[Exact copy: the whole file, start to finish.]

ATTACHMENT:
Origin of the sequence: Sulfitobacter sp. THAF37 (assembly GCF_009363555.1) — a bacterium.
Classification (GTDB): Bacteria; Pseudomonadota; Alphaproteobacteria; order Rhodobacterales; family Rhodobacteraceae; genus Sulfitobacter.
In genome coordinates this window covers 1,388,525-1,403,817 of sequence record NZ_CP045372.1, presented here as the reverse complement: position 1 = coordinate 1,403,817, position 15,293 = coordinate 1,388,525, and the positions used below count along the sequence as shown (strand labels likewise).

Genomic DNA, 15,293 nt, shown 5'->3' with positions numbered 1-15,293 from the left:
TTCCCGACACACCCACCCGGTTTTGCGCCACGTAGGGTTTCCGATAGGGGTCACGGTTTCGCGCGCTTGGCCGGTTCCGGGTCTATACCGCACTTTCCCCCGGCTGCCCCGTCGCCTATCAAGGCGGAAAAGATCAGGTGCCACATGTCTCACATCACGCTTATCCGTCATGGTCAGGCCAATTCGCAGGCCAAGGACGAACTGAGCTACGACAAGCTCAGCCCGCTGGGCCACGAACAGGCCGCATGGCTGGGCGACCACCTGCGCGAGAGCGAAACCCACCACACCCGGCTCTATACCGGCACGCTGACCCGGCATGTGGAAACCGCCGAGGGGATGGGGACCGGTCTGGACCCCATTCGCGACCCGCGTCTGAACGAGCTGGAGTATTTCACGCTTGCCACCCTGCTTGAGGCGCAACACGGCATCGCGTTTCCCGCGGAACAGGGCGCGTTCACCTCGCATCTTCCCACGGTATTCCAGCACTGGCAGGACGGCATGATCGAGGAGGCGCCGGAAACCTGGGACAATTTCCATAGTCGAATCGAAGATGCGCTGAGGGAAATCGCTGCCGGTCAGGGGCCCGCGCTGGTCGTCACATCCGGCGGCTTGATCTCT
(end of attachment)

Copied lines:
Origin of the sequence: Sulfitobacter sp. THAF37 (assembly GCF_009363555.1) — a bacterium.
Classification (GTDB): Bacteria; Pseudomonadota; Alphaproteobacteria; order Rhodobacterales; family Rhodobacteraceae; genus Sulfitobacter.
In genome coordinates this window covers 1,388,525-1,403,817 of sequence record NZ_CP045372.1, presented here as the reverse complement: position 1 = coordinate 1,403,817, position 15,293 = coordinate 1,388,525, and the positions used below count along the sequence as shown (strand labels likewise).

Genomic DNA, 15,293 nt, shown 5'->3' with positions numbered 1-15,293 from the left:
TTCCCGACACACCCACCCGGTTTTGCGCCACGTAGGGTTTCCGATAGGGGTCACGGTTTCGCGCGCTTGGCCGGTTCCGGGTCTATACCGCACTTTCCCCCGGCTGCCCCGTCGCCTATCAAGGCGGAAAAGATCAGGTGCCACATGTCTCACATCACGCTTATCCGTCATGGTCAGGCCAATTCGCAGGCCAAGGACGAACTGAGCTACGACAAGCTCAGCCCGCTGGGCCACGAACAGGCCGCATGGCTGGGCGACCACCTGCGCGAGAGCGAAACCCACCACACCCGGCTCTATACCGGCACGCTGACCCGGCATGTGGAAACCGCCGAGGGGATGGGGACCGGTCTGGACCCCATTCGCGACCCGCGTCTGAACGAGCTGGAGTATTTCACGCTTGCCACCCTGCTTGAGGCGCAACACGGCATCGCGTTTCCCGCGGAACAGGGCGCGTTCACCTCGCATCTTCCCACGGTATTCCAGCACTGGCAGGACGGCATGATCGAGGAGGCGCCGGAAACCTGGGACAATTTCCATAGTCGAATCGAAGATGCGCTGAGGGAAATCGCTGCCGGTCAGGGGCCCGCGCTGGTCGTCACATCCGGCGGCTTGATCTCT